A Little Cake, A Little Humble Pie

I’m sitting here in my easy chair, nursing my wounds after a tree got back at me yesterday for cutting off one of its branches. I thought I had positioned myself safely, but when the branch broke free, it smacked me square in the face and broke my nose. I ended up going into the ER and getting four stitches and my face is black and blue and puffed up today. Rather than doing yard work, I thought I’d take this opportunity to talk about the role of humility in writing.

Actually, it’s a two-edged sword. I’ve said before that writers are notoriously insecure, that it comes with the territory. That’s not necessarily a bad thing. Get too confident and you stop listening to your critics (translation: audience) and you end up talking to yourself. But a writer, in order to survive long term, needs to find a balance.

I don’t read my reviews as much as I used to, probably because I’m not writing as much as I used to. But when I did, I found they did two things. They boosted my ego (“Wow, your book is the greatest thing I’ve ever read!”) or they deflated it (“You’re an idiot! Who told you you knew how to write!”). Taken together, they can make you feel like you’re in a pinball machine bouncing from bumper to bumper, never knowing which way you’re going, or whether that direction is up or down. I remember feeling some days like I was wasting my time as a writer, and other times feeling like I was the greatest thing since sliced bread. Hemingway often compared himself to other writers, a symptom of someone who felt inadequate.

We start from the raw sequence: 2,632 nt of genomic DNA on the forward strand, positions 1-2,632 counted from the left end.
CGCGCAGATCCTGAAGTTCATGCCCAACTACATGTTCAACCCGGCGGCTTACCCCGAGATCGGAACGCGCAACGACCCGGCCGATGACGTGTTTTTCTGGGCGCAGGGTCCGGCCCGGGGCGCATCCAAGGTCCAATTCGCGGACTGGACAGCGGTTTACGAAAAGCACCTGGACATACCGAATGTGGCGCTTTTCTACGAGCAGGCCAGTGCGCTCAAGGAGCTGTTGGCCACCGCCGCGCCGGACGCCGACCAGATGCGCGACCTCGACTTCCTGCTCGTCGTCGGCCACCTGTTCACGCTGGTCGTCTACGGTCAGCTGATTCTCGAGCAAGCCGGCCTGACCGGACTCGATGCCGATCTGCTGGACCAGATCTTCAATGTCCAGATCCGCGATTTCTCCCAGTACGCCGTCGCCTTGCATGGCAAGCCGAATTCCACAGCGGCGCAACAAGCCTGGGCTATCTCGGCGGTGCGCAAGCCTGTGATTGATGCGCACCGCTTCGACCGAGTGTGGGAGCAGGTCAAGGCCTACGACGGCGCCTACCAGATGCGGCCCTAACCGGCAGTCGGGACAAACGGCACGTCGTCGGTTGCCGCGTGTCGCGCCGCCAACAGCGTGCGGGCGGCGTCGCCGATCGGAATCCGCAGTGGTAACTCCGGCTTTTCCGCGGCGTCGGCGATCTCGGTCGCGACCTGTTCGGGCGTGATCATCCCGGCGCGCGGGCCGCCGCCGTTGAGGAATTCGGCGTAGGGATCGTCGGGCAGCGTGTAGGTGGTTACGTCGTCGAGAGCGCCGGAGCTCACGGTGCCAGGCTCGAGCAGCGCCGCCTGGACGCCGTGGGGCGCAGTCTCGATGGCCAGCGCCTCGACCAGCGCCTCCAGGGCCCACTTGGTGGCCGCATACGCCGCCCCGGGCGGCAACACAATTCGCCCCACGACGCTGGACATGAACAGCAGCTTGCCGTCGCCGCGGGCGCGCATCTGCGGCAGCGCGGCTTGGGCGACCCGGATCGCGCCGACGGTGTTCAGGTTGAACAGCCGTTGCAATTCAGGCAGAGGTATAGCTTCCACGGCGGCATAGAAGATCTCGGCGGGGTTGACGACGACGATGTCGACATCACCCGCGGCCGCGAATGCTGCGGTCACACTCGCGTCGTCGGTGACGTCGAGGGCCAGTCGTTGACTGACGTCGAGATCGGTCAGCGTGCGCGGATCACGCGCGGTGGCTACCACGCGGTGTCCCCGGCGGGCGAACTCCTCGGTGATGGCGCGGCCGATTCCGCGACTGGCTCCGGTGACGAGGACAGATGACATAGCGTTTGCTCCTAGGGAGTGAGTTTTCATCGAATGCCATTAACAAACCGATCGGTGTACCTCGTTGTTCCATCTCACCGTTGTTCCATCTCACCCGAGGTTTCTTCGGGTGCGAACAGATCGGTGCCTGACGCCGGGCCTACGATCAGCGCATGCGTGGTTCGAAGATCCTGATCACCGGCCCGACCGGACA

The reality is that reviewers on Amazon and elsewhere give you good and bad reviews for a lot of varied reasons. I had a woman give me a two-star review because she didn’t like the time gap between my books. My answer to her was: nothing happened during that time! But it’s important that writers get feedback from others as they go through the writing process. If you are wary of reviews or you’re not getting many at this point, I recommend joining a writer’s group. Often local libraries, colleges and bookstores sponsor writer’s groups, so start there if you’re looking for one. If you can’t find one that way, try online.

I recently joined one that I really like at HTTP://TheNextBigWriter.com. It costs a bit to join, but they are really good about giving you feedback on your work. This doesn’t come without input, mind you. You have to provide feedback for others in order to get your own critique; it’s only fair. But I have made some good friends and gotten some valuable input in the past couple of months.

Most importantly, I have leveled out those highs and lows of writing. I have learned that the writing project I am currently working on isn’t perfect, but it isn’t a lost cause either. The first draft needs a lot of work, but I have friends who are happy to give me input and share suggestions. And that’s worth a lot.

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